Fitness advocacy platform Move8.orgby Asia Fitness Today News Network has launched a podcast series, Move8 Fitness Podcast to bring together the voices of health & fitness professionals.
Move8 is a fitness movement that advocates wellness education and action, making fitness accessible to all layers of society. The movement was founded by founders of health & wellness media website Asia Fitness Today and podcast co-hosts Nikki Yeo & Jasmine Low as a way to get more people moving, head outdoors to enjoy nature and living their best lives. The duo scour the Asia Pacific region in search of everyday heroes who use their own fitness for good and find out what’s their secret to happiness.
Season 1 of the Move8 Fitness Podcast has opened with the first episode featuring health advocate Sally Sukkar from the ME Movement (www.me-movement.com.au). Based out of Sydney, Australia, Sally helps people look and feel great in movement, mindset and health.
Here’s a list of her credentials:
Bachelor Of Exercise and Sport Science (Majoring in health promotion)
Sports Nutrition Certificate
4x bodybuilding competitor
Kettlebell, TRX, SPIN, Powerlifting, Olympic lifting qualifications (psst just to name a few)
Rolling out a foundations of movement course
Sally also loves her food and family
Sally sings! No really, she does! Listen until the end of the podcast.
The podcast series aims to create a snowball of activity, exercise and action to get people back into shape and healthy post-pandemic.
Sally and Move8 Fitness have come together to offer a 30-day exercise program, delivered virtually for your convenience. Click on the button below to learn more!
While the world is still feeling the effect of COVID-19, there has been a bigger pandemic that has been around for a longer time. Asia Fitness Today talks about NCDs and how they are affecting more than 71% of the population and causing more deaths than COVID-19.
Up to 5 million deaths a year could be averted if the global population was more active. At a time when many people are home bound due to COVID-19, new WHO Guidelines on physical activity and sedentary behaviour, launched today, emphasize that everyone, of all ages and abilities, can be physically active and that every type of movement counts.
The new guidelines recommend at least 150 to 300 minutes of moderate to vigorous aerobic activity per week for all adults, including people living with chronic conditions or disability, and an average of 60 minutes per day for children and adolescents.
WHO statistics show that one in four adults, and four out of five adolescents, do not get enough physical activity. Globally this is estimated to cost US$54 billion in direct health care and another US$14 billion to lost productivity.
The guidelines encourage women to maintain regular physical activity throughout pregnancy and post-delivery. They also highlight the valuable health benefits of physical activity for people living with disabilities.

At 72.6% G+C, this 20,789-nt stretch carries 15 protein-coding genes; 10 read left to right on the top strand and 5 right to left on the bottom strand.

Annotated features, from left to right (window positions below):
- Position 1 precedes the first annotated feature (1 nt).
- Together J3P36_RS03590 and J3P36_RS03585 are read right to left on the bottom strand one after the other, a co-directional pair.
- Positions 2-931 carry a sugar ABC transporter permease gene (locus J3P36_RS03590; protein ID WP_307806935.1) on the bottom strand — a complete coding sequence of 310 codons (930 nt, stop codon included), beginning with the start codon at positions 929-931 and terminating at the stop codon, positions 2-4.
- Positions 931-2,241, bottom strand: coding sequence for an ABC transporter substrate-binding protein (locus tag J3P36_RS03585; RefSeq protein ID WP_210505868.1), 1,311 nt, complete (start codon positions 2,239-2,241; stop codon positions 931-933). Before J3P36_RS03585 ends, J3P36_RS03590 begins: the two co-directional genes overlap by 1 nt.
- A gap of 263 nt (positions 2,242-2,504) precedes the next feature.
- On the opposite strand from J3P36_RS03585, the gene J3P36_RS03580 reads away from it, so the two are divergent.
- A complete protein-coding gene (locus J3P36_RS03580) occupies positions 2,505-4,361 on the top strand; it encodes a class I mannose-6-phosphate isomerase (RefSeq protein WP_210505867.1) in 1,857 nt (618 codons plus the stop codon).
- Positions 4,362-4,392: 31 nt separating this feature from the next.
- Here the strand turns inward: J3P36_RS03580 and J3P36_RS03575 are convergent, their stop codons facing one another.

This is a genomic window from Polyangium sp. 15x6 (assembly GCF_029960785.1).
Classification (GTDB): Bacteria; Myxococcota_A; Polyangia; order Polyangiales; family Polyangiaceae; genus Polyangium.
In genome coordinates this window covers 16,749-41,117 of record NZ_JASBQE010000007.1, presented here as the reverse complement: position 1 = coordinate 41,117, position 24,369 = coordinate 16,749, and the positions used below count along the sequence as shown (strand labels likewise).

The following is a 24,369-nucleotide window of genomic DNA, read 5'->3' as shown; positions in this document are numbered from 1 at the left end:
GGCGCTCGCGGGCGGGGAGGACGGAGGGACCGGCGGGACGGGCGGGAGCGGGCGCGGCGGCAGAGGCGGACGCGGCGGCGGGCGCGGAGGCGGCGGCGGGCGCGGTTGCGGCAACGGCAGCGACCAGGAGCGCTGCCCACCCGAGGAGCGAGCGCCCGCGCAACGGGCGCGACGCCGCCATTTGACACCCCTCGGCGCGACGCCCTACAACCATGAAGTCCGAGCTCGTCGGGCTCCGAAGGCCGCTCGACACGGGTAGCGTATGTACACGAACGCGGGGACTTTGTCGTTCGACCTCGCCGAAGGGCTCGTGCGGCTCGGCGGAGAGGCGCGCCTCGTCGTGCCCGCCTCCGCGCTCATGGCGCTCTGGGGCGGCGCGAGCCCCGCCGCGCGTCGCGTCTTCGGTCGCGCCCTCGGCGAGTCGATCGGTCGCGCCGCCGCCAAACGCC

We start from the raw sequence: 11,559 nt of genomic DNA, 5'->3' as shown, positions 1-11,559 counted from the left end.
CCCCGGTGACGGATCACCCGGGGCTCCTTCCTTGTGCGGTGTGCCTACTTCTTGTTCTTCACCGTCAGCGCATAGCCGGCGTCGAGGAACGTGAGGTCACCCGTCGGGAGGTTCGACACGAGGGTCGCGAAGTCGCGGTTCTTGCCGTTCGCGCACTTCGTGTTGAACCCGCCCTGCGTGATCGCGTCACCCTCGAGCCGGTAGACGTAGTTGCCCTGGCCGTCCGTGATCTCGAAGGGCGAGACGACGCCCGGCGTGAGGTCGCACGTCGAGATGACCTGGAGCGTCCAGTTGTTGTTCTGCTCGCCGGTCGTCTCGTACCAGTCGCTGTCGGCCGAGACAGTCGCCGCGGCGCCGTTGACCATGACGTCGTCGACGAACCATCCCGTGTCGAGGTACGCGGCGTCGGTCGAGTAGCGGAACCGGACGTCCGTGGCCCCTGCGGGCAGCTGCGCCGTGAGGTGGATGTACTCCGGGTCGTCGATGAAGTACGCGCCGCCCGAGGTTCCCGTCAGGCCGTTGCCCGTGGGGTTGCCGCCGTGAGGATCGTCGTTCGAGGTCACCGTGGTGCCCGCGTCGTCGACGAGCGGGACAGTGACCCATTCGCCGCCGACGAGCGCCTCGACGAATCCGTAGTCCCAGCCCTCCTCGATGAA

Older adults (aged 65 years or older) are advised to add activities which emphasize balance and coordination, as well as muscle strengthening, to help prevent falls and improve health.
Regular physical activity is key to preventing and helping to manage heart disease, type-2 diabetes, and cancer, as well as reducing symptoms of depression and anxiety, reducing cognitive decline, improving memory and boosting brain health.
“Being physically active is critical for health and well-being – it can help to add years to life and life to years,” said WHO Director-General Dr Tedros Adhanom Ghebreyesus. “Every move counts, especially now as we manage the constraints of the COVID-19 pandemic. We must all move every day – safely and creatively.”
All physical activity is beneficial and can be done as part of work, sport and leisure or transport (walking, wheeling and cycling), but also through dance, play and everyday household tasks, like gardening and cleaning.
“Physical activity of any type, and any duration can improve health and wellbeing, but more is always better,” said Dr Ruediger Krech, Director of Health Promotion, World Health Organization, “and if you must spend a lot of time sitting still, whether at work or school, you should do more physical activity to counter the harmful effects of sedentary behaviour.”
“These new guidelines highlight how important being active is for our hearts, bodies and minds, and how the favourable outcomes benefit everyone, of all ages and abilities”, said Dr Fiona Bull, Head of the Physical Activity Unit which led the development of the new WHO guidelines.
WHO encourages countries to adopt the global guidelines to develop national health policies in support of the WHO Global action plan on physical activity 2018-2030. The plan was agreed by global health leaders at the 71st World Health Assembly in 2018 to reduce physical inactivity by 15% by 2030.